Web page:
Down Payment for a land loan
For a land loan, this is often the biggest, hardest part of securing a loan because it can involve lots of money. A land loan tends to require a larger down payment than a home loan. A home loan down payment typically ranges from 3.5% to 20% - a land down can by anywhere from 30% to 50%. The upside to this? Unless you are buying a large territory or beachfront property, the price of a plot of land may be significantly cheaper than a home, making the down payment a bit more attainable.
Appraisal on vacant land
The bank will require an appraisal on your vacant land to learn how much a local assessor thinks your land is worth, regardless of your offer placed on it. This is to say that the bank typically won’t give you a loan worth more than the land itself. The bank’s ideal scenario is one in which the land appraises for more than you’ve offered, so if your loan doesn’t work out, they’ve gained value.
The appraisal involves a person coming to the land and looking at various details, then comparing those details to other properties that recently sold. This process is very hands off for you, and just results in papers indicating the value of the land, according to a third party associated with the bank.
Signing the loan
A typical home or land ownership contract signing takes place at the office of a closing company. You’ll sign paperwork both the agreements to transfer land into your name, and sign the documents that initiate the mortgage. For people who don’t sign contracts on a regular basis, this might feel like an extraordinary number of signatures and initials than you are used to.
What are typical loan terms for a vacant lot?
The average land loan is a lot shorter than a mortgage. While a mortgage for a home usually has 15 or 30-year options, you might get 2 to 5 years from a land loan, including a balloon payment.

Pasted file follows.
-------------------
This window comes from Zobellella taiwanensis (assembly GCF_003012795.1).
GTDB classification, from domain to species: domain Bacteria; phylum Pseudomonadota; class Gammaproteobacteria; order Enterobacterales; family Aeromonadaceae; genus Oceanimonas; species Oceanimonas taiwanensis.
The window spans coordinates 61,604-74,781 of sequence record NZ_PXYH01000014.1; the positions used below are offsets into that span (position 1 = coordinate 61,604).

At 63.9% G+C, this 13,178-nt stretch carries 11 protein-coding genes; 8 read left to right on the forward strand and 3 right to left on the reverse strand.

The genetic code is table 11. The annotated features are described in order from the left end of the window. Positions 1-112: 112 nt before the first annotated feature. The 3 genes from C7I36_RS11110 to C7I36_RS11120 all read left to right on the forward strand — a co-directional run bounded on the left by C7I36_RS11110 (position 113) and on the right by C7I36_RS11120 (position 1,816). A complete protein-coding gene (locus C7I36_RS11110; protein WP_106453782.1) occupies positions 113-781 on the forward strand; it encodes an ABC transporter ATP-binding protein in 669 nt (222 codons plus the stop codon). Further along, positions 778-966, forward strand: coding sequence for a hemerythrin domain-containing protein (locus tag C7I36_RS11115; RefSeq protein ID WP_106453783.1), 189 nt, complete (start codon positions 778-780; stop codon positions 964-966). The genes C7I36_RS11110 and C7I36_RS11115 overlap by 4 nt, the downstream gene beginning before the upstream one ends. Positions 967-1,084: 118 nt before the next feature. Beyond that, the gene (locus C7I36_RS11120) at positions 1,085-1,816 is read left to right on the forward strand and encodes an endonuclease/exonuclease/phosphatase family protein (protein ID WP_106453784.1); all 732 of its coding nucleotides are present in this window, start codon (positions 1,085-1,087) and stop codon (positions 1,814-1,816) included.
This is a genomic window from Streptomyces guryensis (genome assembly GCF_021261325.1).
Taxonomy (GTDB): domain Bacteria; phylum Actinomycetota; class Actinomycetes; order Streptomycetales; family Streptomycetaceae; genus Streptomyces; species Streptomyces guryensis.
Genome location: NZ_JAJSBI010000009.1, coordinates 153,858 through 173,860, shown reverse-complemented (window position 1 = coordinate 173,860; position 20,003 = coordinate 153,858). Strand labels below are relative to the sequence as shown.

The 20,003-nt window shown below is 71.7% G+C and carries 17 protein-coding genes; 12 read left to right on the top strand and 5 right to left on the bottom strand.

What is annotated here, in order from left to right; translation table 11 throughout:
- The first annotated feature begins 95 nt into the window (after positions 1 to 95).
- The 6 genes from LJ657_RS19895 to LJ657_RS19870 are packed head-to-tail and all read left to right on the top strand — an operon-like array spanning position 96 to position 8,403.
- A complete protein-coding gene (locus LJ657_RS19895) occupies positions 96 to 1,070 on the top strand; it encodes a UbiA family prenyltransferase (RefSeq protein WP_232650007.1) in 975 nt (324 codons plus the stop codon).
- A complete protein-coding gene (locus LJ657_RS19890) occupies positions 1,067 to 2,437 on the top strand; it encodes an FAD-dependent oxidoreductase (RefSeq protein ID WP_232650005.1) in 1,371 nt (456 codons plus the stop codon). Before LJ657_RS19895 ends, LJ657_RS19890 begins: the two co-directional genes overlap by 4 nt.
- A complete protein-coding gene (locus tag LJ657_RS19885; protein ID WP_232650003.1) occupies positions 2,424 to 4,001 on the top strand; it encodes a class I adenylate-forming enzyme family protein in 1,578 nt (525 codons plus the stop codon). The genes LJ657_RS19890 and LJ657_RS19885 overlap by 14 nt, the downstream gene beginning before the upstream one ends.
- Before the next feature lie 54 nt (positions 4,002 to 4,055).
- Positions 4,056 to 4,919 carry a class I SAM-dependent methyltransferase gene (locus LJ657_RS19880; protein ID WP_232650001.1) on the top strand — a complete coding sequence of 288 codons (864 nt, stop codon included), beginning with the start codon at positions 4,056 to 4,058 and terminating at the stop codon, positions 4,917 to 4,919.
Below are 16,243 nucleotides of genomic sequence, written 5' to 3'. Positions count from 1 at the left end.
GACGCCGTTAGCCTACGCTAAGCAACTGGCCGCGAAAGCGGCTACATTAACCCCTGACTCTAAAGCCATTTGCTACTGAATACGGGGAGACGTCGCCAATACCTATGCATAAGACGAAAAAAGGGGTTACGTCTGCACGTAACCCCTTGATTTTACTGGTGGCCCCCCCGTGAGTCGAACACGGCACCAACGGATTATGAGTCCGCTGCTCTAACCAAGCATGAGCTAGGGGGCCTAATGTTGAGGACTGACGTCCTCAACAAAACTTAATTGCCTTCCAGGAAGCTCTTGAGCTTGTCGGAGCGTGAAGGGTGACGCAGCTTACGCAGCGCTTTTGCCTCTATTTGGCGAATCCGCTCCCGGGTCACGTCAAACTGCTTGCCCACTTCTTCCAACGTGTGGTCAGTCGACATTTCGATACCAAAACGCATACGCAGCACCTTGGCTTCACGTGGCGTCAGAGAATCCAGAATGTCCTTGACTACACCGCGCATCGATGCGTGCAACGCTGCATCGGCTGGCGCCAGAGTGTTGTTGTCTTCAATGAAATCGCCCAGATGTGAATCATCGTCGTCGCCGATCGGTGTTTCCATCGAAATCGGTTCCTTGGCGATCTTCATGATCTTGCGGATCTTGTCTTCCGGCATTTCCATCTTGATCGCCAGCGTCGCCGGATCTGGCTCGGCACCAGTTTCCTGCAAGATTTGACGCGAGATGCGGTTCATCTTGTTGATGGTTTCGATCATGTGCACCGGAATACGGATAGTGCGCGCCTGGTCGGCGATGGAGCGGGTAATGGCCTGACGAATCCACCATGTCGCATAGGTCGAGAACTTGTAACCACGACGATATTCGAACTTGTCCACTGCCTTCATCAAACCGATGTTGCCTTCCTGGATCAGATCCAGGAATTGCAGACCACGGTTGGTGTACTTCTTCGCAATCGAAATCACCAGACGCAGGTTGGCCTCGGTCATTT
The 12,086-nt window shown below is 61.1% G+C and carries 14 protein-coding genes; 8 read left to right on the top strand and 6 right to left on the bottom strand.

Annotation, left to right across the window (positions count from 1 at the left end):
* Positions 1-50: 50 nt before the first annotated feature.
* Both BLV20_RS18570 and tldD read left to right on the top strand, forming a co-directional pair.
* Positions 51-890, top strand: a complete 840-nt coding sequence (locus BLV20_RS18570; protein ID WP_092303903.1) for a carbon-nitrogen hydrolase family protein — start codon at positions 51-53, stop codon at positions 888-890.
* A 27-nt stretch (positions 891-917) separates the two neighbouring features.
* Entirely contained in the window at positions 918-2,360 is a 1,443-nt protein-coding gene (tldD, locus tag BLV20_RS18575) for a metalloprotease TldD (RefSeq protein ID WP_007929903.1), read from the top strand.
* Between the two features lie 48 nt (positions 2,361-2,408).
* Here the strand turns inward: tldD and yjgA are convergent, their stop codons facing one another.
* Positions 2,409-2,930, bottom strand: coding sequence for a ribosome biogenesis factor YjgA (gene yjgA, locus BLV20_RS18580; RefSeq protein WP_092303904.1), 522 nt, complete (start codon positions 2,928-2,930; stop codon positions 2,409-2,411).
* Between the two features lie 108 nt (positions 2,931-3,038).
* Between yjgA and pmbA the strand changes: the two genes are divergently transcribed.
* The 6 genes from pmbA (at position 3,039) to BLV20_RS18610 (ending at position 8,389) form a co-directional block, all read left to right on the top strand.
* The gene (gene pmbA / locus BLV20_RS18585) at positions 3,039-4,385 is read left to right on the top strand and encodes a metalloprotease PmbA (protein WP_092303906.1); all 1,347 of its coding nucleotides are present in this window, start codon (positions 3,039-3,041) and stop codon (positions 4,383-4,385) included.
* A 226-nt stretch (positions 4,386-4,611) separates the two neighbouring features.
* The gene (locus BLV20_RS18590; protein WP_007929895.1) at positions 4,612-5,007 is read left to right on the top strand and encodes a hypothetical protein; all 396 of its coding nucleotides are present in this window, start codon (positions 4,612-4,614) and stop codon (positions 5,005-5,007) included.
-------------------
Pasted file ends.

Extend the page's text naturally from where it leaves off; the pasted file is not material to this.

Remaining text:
Interests will vary based on numbers set by the Federal Reserve, but you’ll typically see 4% above prime.
In case you are wondering what a balloon payment is, you’ll want to read this carefully just so you understand: Land loan payments are fairly low to start with, but end in what is called a balloon payment. A balloon payment represents what is often the last or second to last payment, and it is often considerably larger than other payments the land owner has made. The bank does this in part to give landowners the opportunity to start making money with their land with a lower payment up front.
Balloon payments can be hard on some, because if you fail to make the balloon payment, you’ll be negotiating with the bank to keep your land, and you might be charged more interest and penalties. Just know that generally speaking, the bank wants the money from the loan and they have no solid interest in owning real land.
Be careful with a balloon payment and start saving up. The balloon payment often is the last payment you make before owning your land!
About THE AUTHOR
Brittany has been in the land business since 2020 when the world was starting to shut down. Since then, we’ve sold to dozens of people from ATV weekend warriors to camping enthusiasts to retired truck drivers. Our inventory spans mostly in the western United States. We’ve been trained by experience, land acquisition courses, and hundreds of hours meeting with county assessors and clerks, zoning officials, realtors, and land investors. We’ve answered hundreds of questions from people regarding the buying and use of land.Read More About Brittany Melling